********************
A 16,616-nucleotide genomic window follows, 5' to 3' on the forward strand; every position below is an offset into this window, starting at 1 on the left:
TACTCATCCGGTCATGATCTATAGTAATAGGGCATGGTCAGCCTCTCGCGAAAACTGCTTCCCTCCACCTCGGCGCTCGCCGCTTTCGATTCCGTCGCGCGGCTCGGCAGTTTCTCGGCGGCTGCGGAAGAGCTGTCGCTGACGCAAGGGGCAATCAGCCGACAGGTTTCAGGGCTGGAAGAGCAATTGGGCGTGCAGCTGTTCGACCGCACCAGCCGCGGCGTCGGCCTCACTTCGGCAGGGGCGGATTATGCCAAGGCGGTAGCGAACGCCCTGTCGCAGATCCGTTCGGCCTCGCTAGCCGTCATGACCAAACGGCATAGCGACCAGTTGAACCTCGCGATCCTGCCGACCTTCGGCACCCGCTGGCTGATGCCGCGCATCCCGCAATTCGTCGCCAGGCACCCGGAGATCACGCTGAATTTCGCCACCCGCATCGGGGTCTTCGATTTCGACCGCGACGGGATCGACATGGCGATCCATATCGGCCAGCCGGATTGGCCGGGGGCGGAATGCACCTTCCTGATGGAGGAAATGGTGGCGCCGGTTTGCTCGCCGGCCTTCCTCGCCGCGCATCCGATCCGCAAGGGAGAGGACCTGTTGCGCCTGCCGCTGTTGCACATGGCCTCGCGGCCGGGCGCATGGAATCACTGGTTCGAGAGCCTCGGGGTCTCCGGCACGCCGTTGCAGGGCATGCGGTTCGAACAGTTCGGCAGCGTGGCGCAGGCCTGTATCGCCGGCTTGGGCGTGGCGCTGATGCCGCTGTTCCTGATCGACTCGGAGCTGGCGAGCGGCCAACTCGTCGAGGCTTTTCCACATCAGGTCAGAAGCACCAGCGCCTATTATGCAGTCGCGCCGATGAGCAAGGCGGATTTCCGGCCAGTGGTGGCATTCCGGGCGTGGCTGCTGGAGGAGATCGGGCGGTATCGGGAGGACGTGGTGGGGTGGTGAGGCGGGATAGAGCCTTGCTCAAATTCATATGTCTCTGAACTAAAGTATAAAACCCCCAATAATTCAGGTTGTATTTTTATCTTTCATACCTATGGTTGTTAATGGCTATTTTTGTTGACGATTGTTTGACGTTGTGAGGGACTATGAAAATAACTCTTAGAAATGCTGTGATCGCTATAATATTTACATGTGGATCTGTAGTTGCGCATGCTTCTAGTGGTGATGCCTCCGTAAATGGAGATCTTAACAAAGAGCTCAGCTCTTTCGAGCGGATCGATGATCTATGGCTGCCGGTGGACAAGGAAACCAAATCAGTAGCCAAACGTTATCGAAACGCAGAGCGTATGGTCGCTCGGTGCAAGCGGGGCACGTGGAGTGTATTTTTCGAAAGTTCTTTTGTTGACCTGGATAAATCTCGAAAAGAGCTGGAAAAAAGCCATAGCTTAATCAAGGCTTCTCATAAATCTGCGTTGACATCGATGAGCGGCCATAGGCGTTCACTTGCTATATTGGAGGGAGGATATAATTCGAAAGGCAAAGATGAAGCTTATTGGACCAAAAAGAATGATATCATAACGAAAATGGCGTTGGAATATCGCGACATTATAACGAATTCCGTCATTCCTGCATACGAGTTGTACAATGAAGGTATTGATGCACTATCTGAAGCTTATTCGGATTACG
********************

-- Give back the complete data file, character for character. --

A 16,616-nucleotide genomic window follows, 5' to 3' on the forward strand; every position below is an offset into this window, starting at 1 on the left:
TACTCATCCGGTCATGATCTATAGTAATAGGGCATGGTCAGCCTCTCGCGAAAACTGCTTCCCTCCACCTCGGCGCTCGCCGCTTTCGATTCCGTCGCGCGGCTCGGCAGTTTCTCGGCGGCTGCGGAAGAGCTGTCGCTGACGCAAGGGGCAATCAGCCGACAGGTTTCAGGGCTGGAAGAGCAATTGGGCGTGCAGCTGTTCGACCGCACCAGCCGCGGCGTCGGCCTCACTTCGGCAGGGGCGGATTATGCCAAGGCGGTAGCGAACGCCCTGTCGCAGATCCGTTCGGCCTCGCTAGCCGTCATGACCAAACGGCATAGCGACCAGTTGAACCTCGCGATCCTGCCGACCTTCGGCACCCGCTGGCTGATGCCGCGCATCCCGCAATTCGTCGCCAGGCACCCGGAGATCACGCTGAATTTCGCCACCCGCATCGGGGTCTTCGATTTCGACCGCGACGGGATCGACATGGCGATCCATATCGGCCAGCCGGATTGGCCGGGGGCGGAATGCACCTTCCTGATGGAGGAAATGGTGGCGCCGGTTTGCTCGCCGGCCTTCCTCGCCGCGCATCCGATCCGCAAGGGAGAGGACCTGTTGCGCCTGCCGCTGTTGCACATGGCCTCGCGGCCGGGCGCATGGAATCACTGGTTCGAGAGCCTCGGGGTCTCCGGCACGCCGTTGCAGGGCATGCGGTTCGAACAGTTCGGCAGCGTGGCGCAGGCCTGTATCGCCGGCTTGGGCGTGGCGCTGATGCCGCTGTTCCTGATCGACTCGGAGCTGGCGAGCGGCCAACTCGTCGAGGCTTTTCCACATCAGGTCAGAAGCACCAGCGCCTATTATGCAGTCGCGCCGATGAGCAAGGCGGATTTCCGGCCAGTGGTGGCATTCCGGGCGTGGCTGCTGGAGGAGATCGGGCGGTATCGGGAGGACGTGGTGGGGTGGTGAGGCGGGATAGAGCCTTGCTCAAATTCATATGTCTCTGAACTAAAGTATAAAACCCCCAATAATTCAGGTTGTATTTTTATCTTTCATACCTATGGTTGTTAATGGCTATTTTTGTTGACGATTGTTTGACGTTGTGAGGGACTATGAAAATAACTCTTAGAAATGCTGTGATCGCTATAATATTTACATGTGGATCTGTAGTTGCGCATGCTTCTAGTGGTGATGCCTCCGTAAATGGAGATCTTAACAAAGAGCTCAGCTCTTTCGAGCGGATCGATGATCTATGGCTGCCGGTGGACAAGGAAACCAAATCAGTAGCCAAACGTTATCGAAACGCAGAGCGTATGGTCGCTCGGTGCAAGCGGGGCACGTGGAGTGTATTTTTCGAAAGTTCTTTTGTTGACCTGGATAAATCTCGAAAAGAGCTGGAAAAAAGCCATAGCTTAATCAAGGCTTCTCATAAATCTGCGTTGACATCGATGAGCGGCCATAGGCGTTCACTTGCTATATTGGAGGGAGGATATAATTCGAAAGGCAAAGATGAAGCTTATTGGACCAAAAAGAATGATATCATAACGAAAATGGCGTTGGAATATCGCGACATTATAACGAATTCCGTCATTCCTGCATACGAGTTGTACAATGAAGGTATTGATGCACTATCTGAAGCTTATTCGGATTACG